Marta responds to Lee first. "That's sweet," she says.

"Yeah. Course, back then he couldn't really keep a girl around." Gregory eyes me, slides his glance to Lee, then over my shoulder. "Yeah, football player on campus gets a lot of action, but this is the first time he brought someone to Thanksgiving in like five years."

"Well," Lee says, "for the last two, he hadn't been able to tell anyone who he was dating."

Gregory's face looks like he just ate a lime. "Personally, I'd be okay not knowing," he says.

"Oh, honey." Marta sounds slightly reproving, but doesn't take it any further.

I just shrug and grin. "Don't worry, we don't have a big wedding planned."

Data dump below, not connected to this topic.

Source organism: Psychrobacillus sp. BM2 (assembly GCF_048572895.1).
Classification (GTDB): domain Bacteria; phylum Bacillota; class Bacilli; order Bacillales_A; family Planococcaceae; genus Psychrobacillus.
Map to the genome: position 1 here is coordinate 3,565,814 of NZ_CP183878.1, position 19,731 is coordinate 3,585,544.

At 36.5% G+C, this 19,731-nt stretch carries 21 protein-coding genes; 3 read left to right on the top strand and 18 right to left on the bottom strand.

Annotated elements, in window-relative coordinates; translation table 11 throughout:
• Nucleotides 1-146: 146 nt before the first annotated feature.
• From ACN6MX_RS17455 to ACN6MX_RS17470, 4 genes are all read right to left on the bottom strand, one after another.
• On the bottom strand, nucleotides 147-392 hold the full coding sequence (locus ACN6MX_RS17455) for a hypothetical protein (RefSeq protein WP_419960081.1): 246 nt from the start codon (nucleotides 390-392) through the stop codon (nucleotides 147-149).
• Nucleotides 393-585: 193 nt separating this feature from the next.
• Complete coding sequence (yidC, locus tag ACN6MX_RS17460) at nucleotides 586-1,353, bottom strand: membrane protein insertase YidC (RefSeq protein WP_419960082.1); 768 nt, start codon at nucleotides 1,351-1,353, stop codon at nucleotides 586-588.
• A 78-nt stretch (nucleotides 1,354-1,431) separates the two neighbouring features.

Lee arches an eyebrow at me. I showed him pictures of Gregory's wedding last year, which led to an argument about whether I'd take him to a family wedding. After making up, we used the white handkerchief that was Gregory and Marta's wedding favor to clean up.

This would be a great time to tell Gregory that, actually. If I were Lee. So I keep an eye on my fox as Gregory says, "I don't see how you could have any kind of wedding planned anyway."

"Oh, well," Lee says. "There are a few civilized places around."


"Oh, boy," I say. Marta tugs at Gregory's arm.

"...the precedents have been--stop pulling--have been clearly set. This whole malarkey about it being an equal rights issue is just political posturing bullshit."

"That's an interesting take on things." Lee keeps his voice even.

Gregory points a finger at him. "And any court that finds in favor of this bullshit marriage law is not doing it on legal grounds. They're doing it to placate you people because you've finally started making enough noise that it bothers them."